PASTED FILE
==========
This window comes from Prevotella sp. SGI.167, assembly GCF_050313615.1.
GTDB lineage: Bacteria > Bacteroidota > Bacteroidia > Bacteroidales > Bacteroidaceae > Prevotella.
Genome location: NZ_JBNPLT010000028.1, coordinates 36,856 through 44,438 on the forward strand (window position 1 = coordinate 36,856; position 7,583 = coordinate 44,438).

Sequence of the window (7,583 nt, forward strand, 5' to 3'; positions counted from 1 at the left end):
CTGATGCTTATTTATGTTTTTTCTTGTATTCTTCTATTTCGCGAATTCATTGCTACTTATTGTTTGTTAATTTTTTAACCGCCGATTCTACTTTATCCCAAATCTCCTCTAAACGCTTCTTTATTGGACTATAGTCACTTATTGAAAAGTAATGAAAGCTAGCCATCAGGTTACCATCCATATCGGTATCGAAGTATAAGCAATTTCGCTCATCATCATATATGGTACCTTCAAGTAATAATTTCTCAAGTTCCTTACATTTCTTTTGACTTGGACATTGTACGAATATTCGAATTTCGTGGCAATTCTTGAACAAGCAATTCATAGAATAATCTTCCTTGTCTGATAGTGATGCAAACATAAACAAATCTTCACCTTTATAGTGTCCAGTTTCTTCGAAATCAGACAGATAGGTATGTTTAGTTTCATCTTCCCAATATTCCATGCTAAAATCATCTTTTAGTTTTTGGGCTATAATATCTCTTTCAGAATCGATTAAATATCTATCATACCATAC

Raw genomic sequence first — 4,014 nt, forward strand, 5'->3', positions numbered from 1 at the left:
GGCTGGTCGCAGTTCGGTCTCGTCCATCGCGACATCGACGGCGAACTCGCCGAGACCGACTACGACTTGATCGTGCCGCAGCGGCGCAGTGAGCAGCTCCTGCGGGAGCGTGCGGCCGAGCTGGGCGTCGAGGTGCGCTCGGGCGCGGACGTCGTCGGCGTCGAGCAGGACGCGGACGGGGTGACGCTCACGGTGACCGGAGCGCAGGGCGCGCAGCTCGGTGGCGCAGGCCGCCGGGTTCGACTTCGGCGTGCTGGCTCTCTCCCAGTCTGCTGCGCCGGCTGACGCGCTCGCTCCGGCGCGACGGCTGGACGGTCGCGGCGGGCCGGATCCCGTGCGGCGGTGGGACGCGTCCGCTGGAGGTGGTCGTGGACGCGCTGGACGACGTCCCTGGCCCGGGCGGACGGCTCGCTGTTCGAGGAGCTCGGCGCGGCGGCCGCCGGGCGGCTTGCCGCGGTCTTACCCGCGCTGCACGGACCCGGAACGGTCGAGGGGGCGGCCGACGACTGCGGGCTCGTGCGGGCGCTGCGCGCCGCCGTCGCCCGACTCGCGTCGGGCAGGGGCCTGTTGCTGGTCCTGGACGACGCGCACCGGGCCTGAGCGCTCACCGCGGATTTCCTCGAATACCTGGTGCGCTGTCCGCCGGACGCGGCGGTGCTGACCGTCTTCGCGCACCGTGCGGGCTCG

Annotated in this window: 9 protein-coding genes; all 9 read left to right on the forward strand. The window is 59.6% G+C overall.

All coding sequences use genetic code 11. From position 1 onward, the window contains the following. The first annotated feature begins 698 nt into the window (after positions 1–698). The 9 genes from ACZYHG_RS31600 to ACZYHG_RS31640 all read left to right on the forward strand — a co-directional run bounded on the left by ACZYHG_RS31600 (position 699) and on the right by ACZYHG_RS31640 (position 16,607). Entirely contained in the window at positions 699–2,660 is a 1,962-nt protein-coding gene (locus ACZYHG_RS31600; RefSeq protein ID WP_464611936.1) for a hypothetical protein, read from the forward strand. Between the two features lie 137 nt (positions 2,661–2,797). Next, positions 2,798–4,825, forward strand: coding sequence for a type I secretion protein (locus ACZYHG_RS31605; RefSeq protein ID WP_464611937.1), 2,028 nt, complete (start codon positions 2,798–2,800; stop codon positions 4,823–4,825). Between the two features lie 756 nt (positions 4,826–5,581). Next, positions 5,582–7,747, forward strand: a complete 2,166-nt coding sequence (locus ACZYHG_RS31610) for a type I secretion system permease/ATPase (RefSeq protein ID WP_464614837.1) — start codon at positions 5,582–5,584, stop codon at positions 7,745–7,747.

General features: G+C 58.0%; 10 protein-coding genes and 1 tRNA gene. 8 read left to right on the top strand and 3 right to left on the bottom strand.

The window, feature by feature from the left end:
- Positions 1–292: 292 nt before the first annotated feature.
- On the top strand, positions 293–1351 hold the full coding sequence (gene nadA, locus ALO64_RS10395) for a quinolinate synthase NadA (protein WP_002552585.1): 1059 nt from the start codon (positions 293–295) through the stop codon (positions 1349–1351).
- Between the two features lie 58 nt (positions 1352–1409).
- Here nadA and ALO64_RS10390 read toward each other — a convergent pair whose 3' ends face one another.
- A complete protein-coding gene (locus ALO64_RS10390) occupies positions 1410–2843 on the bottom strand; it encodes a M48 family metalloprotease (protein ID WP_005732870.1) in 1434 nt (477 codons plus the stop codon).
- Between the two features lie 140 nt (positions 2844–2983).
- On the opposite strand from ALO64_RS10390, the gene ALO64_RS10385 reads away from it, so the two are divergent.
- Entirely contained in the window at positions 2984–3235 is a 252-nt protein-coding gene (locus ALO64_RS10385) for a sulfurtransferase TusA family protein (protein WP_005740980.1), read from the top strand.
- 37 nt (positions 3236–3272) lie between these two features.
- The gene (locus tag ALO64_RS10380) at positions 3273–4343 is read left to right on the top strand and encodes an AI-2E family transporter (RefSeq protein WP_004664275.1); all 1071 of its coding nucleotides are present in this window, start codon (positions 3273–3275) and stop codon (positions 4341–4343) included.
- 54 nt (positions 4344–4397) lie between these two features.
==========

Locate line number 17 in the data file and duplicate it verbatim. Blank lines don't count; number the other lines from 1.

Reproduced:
- Between the two features lie 140 nt (positions 2844–2983).